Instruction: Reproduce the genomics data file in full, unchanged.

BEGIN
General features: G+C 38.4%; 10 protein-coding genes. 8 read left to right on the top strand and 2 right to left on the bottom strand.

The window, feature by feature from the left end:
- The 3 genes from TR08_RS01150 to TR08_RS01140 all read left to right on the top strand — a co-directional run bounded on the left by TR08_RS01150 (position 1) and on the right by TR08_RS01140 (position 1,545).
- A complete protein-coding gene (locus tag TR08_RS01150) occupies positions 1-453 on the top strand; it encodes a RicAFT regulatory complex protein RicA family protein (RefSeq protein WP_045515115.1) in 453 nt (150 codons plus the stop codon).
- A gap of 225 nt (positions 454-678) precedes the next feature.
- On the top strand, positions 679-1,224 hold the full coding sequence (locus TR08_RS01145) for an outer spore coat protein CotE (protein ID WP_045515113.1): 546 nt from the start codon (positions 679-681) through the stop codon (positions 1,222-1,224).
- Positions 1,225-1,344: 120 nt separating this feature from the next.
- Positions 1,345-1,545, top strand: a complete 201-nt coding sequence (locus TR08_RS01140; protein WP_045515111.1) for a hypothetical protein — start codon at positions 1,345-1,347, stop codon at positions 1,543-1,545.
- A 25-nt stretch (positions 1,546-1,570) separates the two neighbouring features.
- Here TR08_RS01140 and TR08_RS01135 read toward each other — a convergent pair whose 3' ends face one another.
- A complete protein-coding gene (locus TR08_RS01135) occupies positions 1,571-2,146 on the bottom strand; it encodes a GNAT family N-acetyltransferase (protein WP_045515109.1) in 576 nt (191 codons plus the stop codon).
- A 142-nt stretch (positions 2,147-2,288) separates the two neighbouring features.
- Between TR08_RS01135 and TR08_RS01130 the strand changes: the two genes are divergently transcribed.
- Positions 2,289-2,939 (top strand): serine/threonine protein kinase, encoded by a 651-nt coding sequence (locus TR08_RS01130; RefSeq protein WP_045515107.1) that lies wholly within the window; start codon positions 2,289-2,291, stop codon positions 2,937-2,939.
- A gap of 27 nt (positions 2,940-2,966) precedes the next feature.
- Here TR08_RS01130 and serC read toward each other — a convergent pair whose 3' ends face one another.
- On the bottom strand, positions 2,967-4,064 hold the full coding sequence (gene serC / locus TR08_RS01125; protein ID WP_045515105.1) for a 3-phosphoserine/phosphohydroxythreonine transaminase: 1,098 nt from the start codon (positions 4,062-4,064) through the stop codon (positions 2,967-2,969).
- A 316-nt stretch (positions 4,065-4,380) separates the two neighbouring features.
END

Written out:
General features: G+C 38.4%; 10 protein-coding genes. 8 read left to right on the top strand and 2 right to left on the bottom strand.

The window, feature by feature from the left end:
- The 3 genes from TR08_RS01150 to TR08_RS01140 all read left to right on the top strand — a co-directional run bounded on the left by TR08_RS01150 (position 1) and on the right by TR08_RS01140 (position 1,545).
- A complete protein-coding gene (locus tag TR08_RS01150) occupies positions 1-453 on the top strand; it encodes a RicAFT regulatory complex protein RicA family protein (RefSeq protein WP_045515115.1) in 453 nt (150 codons plus the stop codon).
- A gap of 225 nt (positions 454-678) precedes the next feature.
- On the top strand, positions 679-1,224 hold the full coding sequence (locus TR08_RS01145) for an outer spore coat protein CotE (protein ID WP_045515113.1): 546 nt from the start codon (positions 679-681) through the stop codon (positions 1,222-1,224).
- Positions 1,225-1,344: 120 nt separating this feature from the next.
- Positions 1,345-1,545, top strand: a complete 201-nt coding sequence (locus TR08_RS01140; protein WP_045515111.1) for a hypothetical protein — start codon at positions 1,345-1,347, stop codon at positions 1,543-1,545.
- A 25-nt stretch (positions 1,546-1,570) separates the two neighbouring features.
- Here TR08_RS01140 and TR08_RS01135 read toward each other — a convergent pair whose 3' ends face one another.
- A complete protein-coding gene (locus TR08_RS01135) occupies positions 1,571-2,146 on the bottom strand; it encodes a GNAT family N-acetyltransferase (protein WP_045515109.1) in 576 nt (191 codons plus the stop codon).
- A 142-nt stretch (positions 2,147-2,288) separates the two neighbouring features.
- Between TR08_RS01135 and TR08_RS01130 the strand changes: the two genes are divergently transcribed.
- Positions 2,289-2,939 (top strand): serine/threonine protein kinase, encoded by a 651-nt coding sequence (locus TR08_RS01130; RefSeq protein WP_045515107.1) that lies wholly within the window; start codon positions 2,289-2,291, stop codon positions 2,937-2,939.
- A gap of 27 nt (positions 2,940-2,966) precedes the next feature.
- Here TR08_RS01130 and serC read toward each other — a convergent pair whose 3' ends face one another.
- On the bottom strand, positions 2,967-4,064 hold the full coding sequence (gene serC / locus TR08_RS01125; protein ID WP_045515105.1) for a 3-phosphoserine/phosphohydroxythreonine transaminase: 1,098 nt from the start codon (positions 4,062-4,064) through the stop codon (positions 2,967-2,969).
- A 316-nt stretch (positions 4,065-4,380) separates the two neighbouring features.